Job market recovery predicted to stall in 2011

The job market recovery recorded in 2010 is set to stall in early 2011, according to figures released today.

The Totaljobs Barometer’s analysis of recruiter and jobseeker activity shows that the supply of jobs has grown by almost one-fifth (19%) since the start of 2010, but this is expected to shrink back in early 2011.

According to Totaljobs’ figures, the recovery in 2010 has been led by sectors such as sales, customer services, IT, and retail. Competition for positions has also continued to grow due to a record number of people returning to the job market, pushing applications per job to an all-time high of 19 in November 2010.

John Salt, director, commented: “2010 has been a story of a long, hard climb to reach the peaks of job supply we last saw back in summer 2009. Unfortunately the New Year looks certain to see us sliding backwards, with external influences such as the VAT increase and instability in the European markets set to hit both employer and consumer confidence. We expect a contraction in job supply at the beginning of the year as businesses wait to see how the UK economy performs.”

Many of the job market challenges during 2010 were generated by the uncertainty surrounding the public sector. However, the Totaljobs figures also show how the private sector also suffered, with the construction and electronics industries seeing a respective 5% and 2% decrease in jobs available since the start of the year.

This is attributed to external influences such as demand for new houses declining and applications for mortgages falling by 9%. In contrast, sectors such as retail, customer services, banking, insurance and finance have seen the biggest increases in jobs available in 2010 – rising by 35%, 32%, and 31% respectively.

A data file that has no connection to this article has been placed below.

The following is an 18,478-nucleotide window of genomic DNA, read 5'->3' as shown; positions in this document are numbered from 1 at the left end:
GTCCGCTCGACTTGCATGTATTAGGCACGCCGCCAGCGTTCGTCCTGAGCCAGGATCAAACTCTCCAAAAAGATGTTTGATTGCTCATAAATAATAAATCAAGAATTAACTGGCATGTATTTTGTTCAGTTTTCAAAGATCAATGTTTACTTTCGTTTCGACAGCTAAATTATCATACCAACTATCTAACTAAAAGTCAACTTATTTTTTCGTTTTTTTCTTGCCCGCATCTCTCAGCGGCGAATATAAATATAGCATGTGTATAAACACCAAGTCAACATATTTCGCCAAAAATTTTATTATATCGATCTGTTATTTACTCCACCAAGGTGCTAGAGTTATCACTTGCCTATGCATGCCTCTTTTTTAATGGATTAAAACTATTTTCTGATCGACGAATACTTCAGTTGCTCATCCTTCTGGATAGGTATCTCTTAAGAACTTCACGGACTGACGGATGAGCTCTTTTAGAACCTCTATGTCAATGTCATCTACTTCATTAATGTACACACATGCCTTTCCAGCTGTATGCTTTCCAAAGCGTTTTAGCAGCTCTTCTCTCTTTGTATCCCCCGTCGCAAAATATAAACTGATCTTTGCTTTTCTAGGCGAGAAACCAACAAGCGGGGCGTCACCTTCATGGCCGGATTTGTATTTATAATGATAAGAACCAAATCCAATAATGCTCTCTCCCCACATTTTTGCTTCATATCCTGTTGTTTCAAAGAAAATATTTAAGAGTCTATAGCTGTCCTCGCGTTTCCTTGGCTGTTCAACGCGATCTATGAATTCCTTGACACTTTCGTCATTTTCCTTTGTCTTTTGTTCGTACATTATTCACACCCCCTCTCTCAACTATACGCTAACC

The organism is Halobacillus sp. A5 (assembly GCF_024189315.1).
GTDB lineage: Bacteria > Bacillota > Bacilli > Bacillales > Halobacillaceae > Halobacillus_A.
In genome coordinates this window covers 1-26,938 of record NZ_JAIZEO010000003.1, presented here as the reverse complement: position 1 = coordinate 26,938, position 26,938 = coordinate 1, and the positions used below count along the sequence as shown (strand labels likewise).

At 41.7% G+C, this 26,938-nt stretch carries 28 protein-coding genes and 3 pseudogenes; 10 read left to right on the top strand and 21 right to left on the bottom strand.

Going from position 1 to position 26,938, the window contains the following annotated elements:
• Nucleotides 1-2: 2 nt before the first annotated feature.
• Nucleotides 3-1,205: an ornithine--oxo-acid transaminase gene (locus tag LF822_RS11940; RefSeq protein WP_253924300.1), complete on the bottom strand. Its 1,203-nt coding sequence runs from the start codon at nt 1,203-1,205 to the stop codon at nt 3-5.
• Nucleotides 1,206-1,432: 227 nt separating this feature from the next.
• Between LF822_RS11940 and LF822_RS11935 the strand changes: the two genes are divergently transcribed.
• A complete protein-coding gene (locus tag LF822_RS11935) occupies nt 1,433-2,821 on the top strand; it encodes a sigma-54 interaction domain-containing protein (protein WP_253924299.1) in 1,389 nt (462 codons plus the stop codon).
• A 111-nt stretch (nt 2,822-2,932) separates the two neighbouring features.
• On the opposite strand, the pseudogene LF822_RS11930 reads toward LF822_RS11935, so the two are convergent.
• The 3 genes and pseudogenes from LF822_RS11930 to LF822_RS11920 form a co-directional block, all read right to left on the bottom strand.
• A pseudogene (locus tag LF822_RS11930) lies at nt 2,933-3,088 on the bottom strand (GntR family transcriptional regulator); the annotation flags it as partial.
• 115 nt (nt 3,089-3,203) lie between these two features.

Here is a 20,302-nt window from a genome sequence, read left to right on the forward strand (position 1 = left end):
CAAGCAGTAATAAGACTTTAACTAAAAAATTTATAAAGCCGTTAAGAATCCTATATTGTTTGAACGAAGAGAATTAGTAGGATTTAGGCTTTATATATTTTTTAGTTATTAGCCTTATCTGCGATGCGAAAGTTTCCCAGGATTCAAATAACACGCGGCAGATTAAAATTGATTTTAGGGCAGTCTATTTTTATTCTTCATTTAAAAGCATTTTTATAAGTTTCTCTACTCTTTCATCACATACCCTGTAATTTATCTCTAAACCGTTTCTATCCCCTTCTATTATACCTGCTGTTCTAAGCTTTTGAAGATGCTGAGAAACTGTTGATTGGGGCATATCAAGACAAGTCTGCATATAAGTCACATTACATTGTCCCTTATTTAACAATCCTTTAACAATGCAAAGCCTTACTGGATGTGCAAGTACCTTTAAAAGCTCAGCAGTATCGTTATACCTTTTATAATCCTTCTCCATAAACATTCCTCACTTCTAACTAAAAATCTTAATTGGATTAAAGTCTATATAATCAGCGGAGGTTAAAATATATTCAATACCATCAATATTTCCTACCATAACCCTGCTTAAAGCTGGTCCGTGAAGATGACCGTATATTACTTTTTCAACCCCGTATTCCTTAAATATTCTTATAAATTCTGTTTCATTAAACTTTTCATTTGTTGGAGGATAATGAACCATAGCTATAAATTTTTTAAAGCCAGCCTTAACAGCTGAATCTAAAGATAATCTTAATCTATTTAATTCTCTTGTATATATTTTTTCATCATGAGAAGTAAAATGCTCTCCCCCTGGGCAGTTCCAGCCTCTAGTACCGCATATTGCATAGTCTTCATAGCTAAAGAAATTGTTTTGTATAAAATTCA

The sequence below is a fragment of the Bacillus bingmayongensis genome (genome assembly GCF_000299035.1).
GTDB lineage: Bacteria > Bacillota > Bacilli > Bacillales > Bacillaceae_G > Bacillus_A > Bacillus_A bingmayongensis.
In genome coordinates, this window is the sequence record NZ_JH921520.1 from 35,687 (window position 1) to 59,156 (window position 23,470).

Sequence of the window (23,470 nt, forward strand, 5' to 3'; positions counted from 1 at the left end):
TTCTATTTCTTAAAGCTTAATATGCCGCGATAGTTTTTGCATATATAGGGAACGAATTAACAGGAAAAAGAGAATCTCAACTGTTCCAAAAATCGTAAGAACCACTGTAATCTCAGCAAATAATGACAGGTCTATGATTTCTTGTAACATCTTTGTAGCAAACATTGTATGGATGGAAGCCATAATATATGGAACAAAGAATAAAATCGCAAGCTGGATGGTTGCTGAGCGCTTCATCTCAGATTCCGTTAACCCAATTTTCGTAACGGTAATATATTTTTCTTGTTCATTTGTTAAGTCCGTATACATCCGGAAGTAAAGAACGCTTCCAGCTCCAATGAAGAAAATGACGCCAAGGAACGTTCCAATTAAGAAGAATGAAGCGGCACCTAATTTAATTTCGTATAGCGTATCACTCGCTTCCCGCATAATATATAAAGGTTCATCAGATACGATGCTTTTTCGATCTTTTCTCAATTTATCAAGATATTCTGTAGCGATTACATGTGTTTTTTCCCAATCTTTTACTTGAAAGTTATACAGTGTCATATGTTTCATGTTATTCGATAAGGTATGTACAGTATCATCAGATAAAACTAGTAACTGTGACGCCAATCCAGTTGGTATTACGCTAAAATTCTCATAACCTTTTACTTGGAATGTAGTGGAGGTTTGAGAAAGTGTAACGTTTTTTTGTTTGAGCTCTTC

Across the UK, many areas experienced a fall in the number of jobs posted in November against the start of the year. The North West and the South East saw competition for jobs rise from 8 and 16, to 16 and 27 applications per job respectively. London, in contrast, saw only a small 3% growth in the number of jobs posted in 2010, and finished the year on 19 applications per job.

John Salt warns that this increased competition for vacancies might prompt UK jobseekers to look elsewhere. He said: “With an unsure start to 2011, there is the real possibility of a ‘talent exodus’ as more people look abroad for jobs. As companies such as KPMG and the big four continue their Europe-wide recruitment drive, the issue of key skills leaving the UK is real. We also expect there to be further pressure for private sector jobs early in the year as the nation looks to them to pick up the slack from the public sector cuts this year.”

Scott Corfe, economist at the Centre for Economics and Business Research, said: “The findings of the Totaljobs Barometer support our view that the UK labour market recovery is still not a done deal, with intense competition for what job vacancies are available. Looking forward to 2011, concerns about the implications of government spending cuts and tax rises may reduce business appetite for taking on new workers.”

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